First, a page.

It has been well-documented that increasing women’s financial power is one of the most effective ways to develop a country (see: World Development Report 2012: Gender Equality and Development). Mali is no exception, but due to laws that limit the amount of land women can hold, Malian women work mainly on small plots as horticulture farmers which can restrict profits. Improving horticulture practices, however, offers a unique opportunity to address gender inequality, as it is practiced almost exclusively by women. In the Tiby Millennium Villages Project (MVP), vegetable production occupies 70% of female labor and is a vital source of household income and nutrition.
Investments in augmenting women’s capacity to sell high-value vegetable crops were made early by the MVP team in Mali. Before the MVP work began, there were only a few functioning horticulture gardens where nearly 3,000 women farmers were growing fruit and vegetables such as shallots, okra and watermelon in an area called Sama. Implementation barriers to fully exploiting these gardens were mainly due to the lack of fencing from agro-pastoral animals eating the crops and the lack of water sources. These barriers were addressed by the Tiby MVP team through designing a system of chain-link fencing supported by bamboo poles, which was installed by the local community.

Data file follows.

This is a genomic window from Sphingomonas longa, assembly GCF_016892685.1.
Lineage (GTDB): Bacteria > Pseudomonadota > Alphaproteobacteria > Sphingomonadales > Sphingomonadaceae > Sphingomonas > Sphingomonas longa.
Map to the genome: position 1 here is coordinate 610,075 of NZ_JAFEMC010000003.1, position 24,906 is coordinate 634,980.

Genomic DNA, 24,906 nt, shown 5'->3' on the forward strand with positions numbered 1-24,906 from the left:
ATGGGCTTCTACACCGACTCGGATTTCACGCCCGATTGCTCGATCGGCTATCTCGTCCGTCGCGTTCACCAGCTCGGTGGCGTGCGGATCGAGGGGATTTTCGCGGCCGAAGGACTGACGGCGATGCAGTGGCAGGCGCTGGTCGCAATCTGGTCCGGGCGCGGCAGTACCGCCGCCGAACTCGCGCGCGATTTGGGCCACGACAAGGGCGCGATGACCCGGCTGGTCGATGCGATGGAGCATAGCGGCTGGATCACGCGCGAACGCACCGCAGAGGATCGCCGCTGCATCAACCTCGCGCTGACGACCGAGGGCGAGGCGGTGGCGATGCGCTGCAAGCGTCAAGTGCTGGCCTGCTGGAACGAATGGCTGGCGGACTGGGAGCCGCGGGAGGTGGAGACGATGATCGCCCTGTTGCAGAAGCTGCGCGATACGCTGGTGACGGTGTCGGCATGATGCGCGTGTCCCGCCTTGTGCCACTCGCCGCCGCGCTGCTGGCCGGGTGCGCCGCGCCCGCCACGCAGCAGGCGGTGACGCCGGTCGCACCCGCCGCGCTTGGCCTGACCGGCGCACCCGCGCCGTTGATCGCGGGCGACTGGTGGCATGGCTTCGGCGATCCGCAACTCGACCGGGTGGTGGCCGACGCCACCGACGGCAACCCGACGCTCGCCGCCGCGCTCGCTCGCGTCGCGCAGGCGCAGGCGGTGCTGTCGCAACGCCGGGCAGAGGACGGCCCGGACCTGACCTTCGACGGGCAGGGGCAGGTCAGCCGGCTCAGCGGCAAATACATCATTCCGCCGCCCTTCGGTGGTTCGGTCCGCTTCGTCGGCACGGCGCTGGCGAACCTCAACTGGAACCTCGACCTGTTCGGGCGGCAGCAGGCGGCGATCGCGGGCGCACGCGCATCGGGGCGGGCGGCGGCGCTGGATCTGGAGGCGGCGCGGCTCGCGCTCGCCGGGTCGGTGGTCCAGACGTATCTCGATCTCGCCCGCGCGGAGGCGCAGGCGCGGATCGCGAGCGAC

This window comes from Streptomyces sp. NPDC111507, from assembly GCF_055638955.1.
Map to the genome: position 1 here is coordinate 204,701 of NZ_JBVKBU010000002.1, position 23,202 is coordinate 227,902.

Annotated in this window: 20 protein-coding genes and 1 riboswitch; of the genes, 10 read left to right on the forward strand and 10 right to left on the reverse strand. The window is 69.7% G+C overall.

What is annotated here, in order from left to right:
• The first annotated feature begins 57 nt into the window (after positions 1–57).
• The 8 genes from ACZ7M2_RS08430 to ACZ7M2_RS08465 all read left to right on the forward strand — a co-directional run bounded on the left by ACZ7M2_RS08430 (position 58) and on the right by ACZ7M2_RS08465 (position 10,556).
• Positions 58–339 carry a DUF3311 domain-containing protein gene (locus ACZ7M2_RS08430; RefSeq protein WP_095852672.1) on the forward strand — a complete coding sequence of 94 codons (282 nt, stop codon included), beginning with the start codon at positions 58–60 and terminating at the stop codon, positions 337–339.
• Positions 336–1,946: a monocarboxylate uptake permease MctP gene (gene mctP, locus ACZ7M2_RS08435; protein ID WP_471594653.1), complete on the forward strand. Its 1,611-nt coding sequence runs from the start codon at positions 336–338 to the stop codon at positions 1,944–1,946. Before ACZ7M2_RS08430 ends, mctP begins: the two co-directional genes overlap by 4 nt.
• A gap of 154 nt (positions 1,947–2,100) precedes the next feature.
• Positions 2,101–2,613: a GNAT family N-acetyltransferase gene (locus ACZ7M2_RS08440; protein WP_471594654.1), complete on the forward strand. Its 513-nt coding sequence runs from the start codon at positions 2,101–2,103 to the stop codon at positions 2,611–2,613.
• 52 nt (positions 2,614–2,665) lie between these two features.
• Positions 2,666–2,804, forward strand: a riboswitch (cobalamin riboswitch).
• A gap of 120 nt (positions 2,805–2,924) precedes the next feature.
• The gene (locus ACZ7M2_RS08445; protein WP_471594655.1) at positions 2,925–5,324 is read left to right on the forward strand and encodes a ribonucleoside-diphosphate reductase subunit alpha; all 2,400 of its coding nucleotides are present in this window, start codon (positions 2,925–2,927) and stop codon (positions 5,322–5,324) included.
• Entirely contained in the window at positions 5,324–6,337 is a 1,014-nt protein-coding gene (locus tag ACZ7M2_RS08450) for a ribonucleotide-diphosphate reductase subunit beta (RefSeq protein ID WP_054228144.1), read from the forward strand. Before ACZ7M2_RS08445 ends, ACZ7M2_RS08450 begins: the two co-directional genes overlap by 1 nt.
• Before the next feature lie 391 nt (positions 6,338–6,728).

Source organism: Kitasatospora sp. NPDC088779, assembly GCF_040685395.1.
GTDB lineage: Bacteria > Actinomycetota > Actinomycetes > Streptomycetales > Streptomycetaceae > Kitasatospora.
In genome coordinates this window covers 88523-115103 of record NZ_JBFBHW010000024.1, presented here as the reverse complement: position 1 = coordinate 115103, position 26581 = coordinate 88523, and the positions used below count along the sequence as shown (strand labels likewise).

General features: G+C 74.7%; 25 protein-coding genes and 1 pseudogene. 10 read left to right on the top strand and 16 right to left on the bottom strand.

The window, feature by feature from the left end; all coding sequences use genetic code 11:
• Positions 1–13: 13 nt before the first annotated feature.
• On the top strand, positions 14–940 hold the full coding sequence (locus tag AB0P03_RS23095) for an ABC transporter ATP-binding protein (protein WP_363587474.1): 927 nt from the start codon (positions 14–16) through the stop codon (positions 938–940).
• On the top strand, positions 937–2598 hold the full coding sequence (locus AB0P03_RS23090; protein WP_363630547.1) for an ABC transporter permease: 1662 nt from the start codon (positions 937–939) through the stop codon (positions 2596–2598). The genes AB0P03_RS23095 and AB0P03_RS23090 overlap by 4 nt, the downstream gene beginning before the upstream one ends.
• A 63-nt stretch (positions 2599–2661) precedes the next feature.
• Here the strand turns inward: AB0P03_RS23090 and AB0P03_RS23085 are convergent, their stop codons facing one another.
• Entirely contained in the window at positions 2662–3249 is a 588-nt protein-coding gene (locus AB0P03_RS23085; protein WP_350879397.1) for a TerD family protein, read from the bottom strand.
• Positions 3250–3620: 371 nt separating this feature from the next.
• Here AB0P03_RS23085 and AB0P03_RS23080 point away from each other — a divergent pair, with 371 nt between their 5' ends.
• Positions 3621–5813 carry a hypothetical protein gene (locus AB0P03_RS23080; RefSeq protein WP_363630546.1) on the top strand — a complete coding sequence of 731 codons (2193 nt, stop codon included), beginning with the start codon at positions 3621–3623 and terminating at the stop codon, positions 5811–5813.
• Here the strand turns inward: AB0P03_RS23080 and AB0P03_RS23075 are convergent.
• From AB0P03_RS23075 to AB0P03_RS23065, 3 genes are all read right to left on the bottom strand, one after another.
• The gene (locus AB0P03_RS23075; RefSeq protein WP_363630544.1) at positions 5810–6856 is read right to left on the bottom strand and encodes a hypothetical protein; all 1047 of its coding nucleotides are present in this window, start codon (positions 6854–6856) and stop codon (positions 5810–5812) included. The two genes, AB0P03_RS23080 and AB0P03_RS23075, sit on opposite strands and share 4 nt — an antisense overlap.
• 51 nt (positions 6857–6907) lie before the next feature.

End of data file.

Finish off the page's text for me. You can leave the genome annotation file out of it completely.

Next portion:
To address the second barrier, a subsidized credit scheme to supply motor pumps was introduced. Using motor pump technology, women no longer had to haul in heavy buckets of water for their crops. Instead, they were able to irrigate 100 acres in only two days. Coupled with these infrastructure improvements, regular monitoring and technical training in seed production, planting, harvesting and marketing strategies helped boost yields of household consumption, with surplus vegetables sold in local markets. Women’s cooperative groups are currently under development in Tiby as production has increased steadily over the past couple of years.
The promotion of women’s horticulture in Tiby experienced initial success with more than 500 women taking out microloans for motor pumps. But more rapid uptake by more women farmers was challenged by their reluctance to take risks, likely as a result of living in a subsistence manner for so long. The Tiby MVP team is working with business and community members on several creative approaches in order to help women engage in more productive enterprises, thus increasing the value of their products and generating more income for their villages.